Neutron and X-ray Non-Specular Reflectivity

The theory and analysis of INTERFACIAL ROUGHNESS using NON-SPECULAR NEUTRON and X-Ray REFLECTIVITY is a major research interest in the NIST Center for Neutron Research.
  • Neutron and X-Ray Reflectometry Studies of Rough Interfaces in a Langmuir-Blodgett Film
    H. Kepa, L. J. Kleinwaks, N. F. Berk, C. F. Majkrzak, V. I. Troitsky, R. Antolini, and L. A. Feigin, Proc. Int. Conf. on Neutron Scattering, Toronto (1997). To be published in Physica B.

    Neutron and x-ray reflectometry are used to study interlayer roughness and islanding in a 20-bilayer barium stearate Langmuir-Blodgett film with alternating hyrogenated and deuterated bilayers. The interlayer roughness is highly conformal, and analysis of the diffuse x-ray peak widths suggest it is approximately self-affine with a roughness exponent approximately 0.8. This exponent describes the film in all directions, even though steps on the Si substrate interrupt the correlation of the film across the steps. The neutron and x-ray specular reflectivities have modulated Kiessig fringes, indicating the presence of islands on the top of the film. Odd Bragg peaks in the neutron specular reflectivity are broadended, implying long-range disorder in the H-D bilayer structure. These data suggest that the islands arose from incomplete coverage during the film preparation.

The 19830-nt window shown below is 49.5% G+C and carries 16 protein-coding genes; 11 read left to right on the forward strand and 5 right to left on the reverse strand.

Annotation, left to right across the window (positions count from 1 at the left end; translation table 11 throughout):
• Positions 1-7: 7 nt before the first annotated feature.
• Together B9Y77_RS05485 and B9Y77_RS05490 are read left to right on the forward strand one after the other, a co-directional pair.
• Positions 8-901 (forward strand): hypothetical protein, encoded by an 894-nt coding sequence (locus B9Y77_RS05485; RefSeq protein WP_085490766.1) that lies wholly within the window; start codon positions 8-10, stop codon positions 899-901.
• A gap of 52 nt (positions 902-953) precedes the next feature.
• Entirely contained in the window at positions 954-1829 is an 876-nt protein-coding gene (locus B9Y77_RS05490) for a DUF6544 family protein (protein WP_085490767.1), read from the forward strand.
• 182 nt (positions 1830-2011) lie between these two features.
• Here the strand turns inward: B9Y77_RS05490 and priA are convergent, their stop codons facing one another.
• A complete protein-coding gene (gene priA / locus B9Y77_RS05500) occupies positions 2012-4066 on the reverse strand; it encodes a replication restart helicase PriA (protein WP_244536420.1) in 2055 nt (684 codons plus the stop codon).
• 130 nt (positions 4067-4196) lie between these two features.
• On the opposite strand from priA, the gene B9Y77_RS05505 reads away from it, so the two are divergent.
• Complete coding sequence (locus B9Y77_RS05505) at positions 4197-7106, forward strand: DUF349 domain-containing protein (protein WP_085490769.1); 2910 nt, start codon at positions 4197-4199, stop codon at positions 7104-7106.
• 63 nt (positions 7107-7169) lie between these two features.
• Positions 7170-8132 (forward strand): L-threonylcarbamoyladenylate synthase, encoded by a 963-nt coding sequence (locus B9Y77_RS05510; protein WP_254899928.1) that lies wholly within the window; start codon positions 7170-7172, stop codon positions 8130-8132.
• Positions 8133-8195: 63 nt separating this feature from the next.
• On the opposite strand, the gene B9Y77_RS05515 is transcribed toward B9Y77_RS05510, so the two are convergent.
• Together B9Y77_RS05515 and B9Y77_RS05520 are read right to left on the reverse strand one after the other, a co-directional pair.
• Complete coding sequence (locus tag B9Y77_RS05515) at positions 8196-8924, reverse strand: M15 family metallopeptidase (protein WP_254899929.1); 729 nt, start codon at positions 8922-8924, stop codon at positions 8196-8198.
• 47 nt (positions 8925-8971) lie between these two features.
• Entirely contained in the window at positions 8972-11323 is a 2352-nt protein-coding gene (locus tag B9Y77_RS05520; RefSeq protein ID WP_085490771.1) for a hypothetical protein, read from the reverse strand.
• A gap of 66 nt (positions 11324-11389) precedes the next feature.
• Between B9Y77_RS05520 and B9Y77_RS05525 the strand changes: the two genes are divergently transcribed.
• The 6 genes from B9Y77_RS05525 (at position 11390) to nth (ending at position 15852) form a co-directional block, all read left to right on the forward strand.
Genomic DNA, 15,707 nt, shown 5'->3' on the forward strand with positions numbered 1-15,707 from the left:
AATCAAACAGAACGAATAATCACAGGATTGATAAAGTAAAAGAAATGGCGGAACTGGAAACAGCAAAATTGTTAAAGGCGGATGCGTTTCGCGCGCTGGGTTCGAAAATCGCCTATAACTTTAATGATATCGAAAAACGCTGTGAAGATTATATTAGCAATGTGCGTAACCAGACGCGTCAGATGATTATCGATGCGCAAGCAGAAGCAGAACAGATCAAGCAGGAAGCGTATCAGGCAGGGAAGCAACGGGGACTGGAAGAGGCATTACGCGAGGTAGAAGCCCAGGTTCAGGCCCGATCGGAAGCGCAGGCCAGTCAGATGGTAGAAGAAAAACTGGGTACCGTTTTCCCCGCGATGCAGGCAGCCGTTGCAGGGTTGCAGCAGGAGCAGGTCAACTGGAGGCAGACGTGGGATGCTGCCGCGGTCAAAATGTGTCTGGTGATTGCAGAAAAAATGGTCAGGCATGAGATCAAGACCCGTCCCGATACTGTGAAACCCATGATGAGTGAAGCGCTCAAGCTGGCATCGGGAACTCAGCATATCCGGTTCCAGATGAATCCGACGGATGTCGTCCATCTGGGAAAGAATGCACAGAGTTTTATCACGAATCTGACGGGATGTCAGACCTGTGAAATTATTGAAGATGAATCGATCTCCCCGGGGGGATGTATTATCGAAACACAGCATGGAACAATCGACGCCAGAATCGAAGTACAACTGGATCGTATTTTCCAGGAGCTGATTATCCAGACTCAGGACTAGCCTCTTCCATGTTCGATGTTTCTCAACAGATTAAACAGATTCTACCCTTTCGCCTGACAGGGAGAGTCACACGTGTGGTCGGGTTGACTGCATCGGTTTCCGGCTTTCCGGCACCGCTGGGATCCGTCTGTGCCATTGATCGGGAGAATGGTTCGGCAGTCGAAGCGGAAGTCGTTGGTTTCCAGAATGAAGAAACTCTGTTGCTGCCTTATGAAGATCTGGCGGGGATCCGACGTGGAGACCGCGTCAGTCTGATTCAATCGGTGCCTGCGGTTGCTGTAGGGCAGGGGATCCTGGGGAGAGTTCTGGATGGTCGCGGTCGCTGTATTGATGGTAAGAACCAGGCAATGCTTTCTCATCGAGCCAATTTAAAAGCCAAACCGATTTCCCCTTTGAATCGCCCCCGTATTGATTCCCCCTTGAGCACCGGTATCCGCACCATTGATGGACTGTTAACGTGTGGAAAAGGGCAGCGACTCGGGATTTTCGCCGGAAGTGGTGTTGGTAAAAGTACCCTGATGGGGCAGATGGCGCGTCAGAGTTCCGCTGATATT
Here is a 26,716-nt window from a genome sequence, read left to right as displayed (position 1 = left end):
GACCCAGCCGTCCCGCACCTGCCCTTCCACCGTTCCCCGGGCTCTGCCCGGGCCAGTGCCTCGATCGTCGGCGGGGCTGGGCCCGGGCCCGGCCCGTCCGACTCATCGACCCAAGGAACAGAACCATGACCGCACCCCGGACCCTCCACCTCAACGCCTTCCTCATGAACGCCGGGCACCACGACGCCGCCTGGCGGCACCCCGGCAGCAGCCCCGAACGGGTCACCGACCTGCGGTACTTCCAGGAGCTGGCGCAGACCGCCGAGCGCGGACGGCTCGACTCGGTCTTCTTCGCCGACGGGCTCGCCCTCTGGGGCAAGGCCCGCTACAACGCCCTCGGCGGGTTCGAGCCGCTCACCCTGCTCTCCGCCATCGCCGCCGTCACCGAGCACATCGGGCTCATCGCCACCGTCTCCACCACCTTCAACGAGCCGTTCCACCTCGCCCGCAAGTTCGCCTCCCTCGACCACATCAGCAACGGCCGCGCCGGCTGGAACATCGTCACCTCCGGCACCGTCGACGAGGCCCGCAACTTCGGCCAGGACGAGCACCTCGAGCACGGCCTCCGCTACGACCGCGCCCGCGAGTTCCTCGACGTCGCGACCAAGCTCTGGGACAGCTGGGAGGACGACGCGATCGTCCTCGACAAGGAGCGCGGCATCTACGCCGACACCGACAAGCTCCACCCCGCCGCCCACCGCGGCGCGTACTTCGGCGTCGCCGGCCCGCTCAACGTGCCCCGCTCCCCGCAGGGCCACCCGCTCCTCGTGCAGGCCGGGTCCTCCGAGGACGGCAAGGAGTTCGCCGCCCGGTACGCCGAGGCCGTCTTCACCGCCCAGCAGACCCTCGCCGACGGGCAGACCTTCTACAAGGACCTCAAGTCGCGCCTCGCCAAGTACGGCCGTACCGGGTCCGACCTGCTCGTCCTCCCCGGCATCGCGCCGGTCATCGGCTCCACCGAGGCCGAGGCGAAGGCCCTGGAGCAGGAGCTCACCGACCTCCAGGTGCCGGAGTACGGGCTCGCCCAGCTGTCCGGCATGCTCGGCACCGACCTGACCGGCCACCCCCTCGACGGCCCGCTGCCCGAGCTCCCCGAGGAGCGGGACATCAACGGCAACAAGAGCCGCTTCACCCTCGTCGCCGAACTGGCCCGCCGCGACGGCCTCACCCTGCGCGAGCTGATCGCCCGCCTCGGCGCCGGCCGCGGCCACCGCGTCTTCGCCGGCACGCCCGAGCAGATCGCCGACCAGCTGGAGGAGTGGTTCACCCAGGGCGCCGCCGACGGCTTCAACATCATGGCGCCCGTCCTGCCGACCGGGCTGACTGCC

This work was presented as an invited paper to ICNS by Henryk Kepa, a guest researcher at NIST from Oregon State University. The study is a collaboration between scientists at NIST and the from the Center for Materials and Medical Biophysics, Povo, Italy (Antonlini), Technobiochip, Marciana, Italy (Berzina, Troitsky),and the Institute of Crystallography, Moscow, Russia (Feigin).

    Logan J. Kleinwaks contributed to this study while a senior at Thomas Jefferson High School for Science and Technology in Alexandria, VA.

    Values of the self-affine roughness exponent have been published which range from 0.2 to 0.8 (the value found here). Such a span, if reliable, is likely the result of several distinct physical process at work during L-B film fabrication. Values near 1 are consistent with models of random crumpling, as during drying; e.g., Tzschichholz, Hansen, and Roux.

NIST Center for Neutron Research

Last modified: September 30, 1997